Beyond the grant application, we also recognize that we need to provide support to program staff on how to have helpful, constructive conversations about DEI with grantees and applicants. The 2007 GrantCraft guide, “Grantmaking with a Racial Equity Lens,” developed by the Philanthropic Initiative for Racial Equity, featured our diversity questions at the time as one of three examples of how foundations engage grantees on diversity. Looking back at the guide, the Ford Foundation example includes a “menu of support strategies.” We’ve each been at the foundation for at least three years, but this was news to both of us! Clearly, we all needed to get back in the habit of doing more than just collecting that data. And so, we’re starting on that path as of this year.
What we’re learning to date
So far, what we’re hearing from program staff are a lot of questions. This is a good thing — it means they’re engaging with the data and thinking about how to use it in service of stronger relationships with grantee partners. We hear (and are ourselves asking) questions like, “Are we doing enough on diversity ourselves as a foundation to justify asking these questions, or are we being hypocritical? Would we ever hold up a grant over lack of progress in this area? How do we adapt U.S. diversity terms for our global offices and grantees?”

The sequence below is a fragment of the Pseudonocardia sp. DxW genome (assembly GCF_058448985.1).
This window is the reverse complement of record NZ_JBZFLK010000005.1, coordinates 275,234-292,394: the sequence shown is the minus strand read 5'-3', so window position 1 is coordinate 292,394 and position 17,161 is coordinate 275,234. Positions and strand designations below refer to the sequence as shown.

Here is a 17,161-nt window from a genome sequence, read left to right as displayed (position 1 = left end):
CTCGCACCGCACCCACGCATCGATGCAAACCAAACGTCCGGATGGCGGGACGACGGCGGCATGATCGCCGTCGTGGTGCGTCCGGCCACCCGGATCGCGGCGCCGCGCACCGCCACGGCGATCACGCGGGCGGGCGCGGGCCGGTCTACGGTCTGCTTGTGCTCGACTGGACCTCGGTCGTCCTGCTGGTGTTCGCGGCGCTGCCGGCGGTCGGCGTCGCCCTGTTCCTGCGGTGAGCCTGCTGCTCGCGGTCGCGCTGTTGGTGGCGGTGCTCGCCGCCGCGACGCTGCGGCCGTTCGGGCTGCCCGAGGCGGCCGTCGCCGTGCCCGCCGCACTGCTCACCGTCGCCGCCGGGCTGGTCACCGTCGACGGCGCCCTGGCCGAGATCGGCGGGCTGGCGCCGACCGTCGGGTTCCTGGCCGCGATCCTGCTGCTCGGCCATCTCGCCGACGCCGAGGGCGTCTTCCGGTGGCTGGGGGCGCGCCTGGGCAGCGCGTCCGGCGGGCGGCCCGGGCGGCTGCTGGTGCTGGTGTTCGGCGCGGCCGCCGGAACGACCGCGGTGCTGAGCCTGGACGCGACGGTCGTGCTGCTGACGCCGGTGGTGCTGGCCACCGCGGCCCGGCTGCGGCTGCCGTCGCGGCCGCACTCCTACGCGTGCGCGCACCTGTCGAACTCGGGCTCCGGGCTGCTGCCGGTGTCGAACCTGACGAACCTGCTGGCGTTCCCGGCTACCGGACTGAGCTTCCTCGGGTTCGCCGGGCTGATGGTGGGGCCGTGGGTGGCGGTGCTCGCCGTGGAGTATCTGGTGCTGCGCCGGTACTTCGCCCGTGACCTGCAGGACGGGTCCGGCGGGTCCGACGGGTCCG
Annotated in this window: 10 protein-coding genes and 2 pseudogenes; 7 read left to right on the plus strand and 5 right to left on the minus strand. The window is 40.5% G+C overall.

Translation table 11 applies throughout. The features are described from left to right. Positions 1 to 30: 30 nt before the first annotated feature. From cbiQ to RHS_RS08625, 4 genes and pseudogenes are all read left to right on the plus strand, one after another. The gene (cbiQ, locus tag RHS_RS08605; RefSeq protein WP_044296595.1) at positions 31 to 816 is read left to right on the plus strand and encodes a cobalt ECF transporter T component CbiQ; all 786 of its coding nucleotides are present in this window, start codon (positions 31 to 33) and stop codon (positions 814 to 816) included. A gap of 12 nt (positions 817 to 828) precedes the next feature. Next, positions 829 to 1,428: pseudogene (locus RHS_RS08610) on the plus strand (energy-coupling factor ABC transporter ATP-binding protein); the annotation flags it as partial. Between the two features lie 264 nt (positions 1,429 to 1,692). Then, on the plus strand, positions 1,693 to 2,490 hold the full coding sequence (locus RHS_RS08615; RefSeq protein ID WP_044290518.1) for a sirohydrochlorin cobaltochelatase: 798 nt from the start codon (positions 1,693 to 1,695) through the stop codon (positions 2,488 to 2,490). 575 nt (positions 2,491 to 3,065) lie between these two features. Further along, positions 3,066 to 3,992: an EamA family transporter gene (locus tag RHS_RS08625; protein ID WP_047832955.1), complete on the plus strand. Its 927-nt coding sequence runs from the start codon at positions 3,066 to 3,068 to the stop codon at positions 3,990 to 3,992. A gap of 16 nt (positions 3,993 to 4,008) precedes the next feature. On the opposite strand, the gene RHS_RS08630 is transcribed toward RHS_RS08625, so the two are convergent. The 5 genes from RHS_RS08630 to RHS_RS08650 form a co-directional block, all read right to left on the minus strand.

In response, we’re working with consultant Inca Mohamed to build staff competence on DEI topics. This is not a one-time thing that a training could “take care of.” Rather, it’s about understanding the quality of the relationship between program officers and grantees. As CEP research has documented, this is a key determinant of grantee satisfaction. And in response to our most recent Grantee Perception Report (GPR) results, we’ve made improving the quality of grantee relationships a key internal priority for 2018.
This bodes well for our work on using diversity data more effectively, since two key success factors for diversity efforts are leadership buy-in and an institutional commitment to progress over time. This particular diversity effort is one of several we’re undertaking, including our internal DEI audit. We agree with the question, “Aren’t you being hypocritical if you don’t pay attention to your own diversity?” We’ve done some things, and are continuing to learn and do more. After all, that’s what we’d ask grantee partners to do in advancing their own diversity goals.
What we hope for the future
The recently launched GEO Culture Resource Guide describes how a strong culture within a foundation is essential to being effective. Our conversations around diversity data collection have coincided with our own internal work on DEI, and so CEP’s report comes at an opportune time. We are committed to learning and getting better about DEI over time, particularly when it informs our relationships with grantees.
We’d love to learn from you. Funders, what have you learned from gathering demographic diversity data? Nonprofit organizations, are there meaningful exchanges you have had with funders about diversity data?
Megan Morrison is an officer on the strategy and learning team at the Ford Foundation. Chris Cardona is program officer for philanthropy at the Ford Foundation. He can be found on Twitter @chriscardona.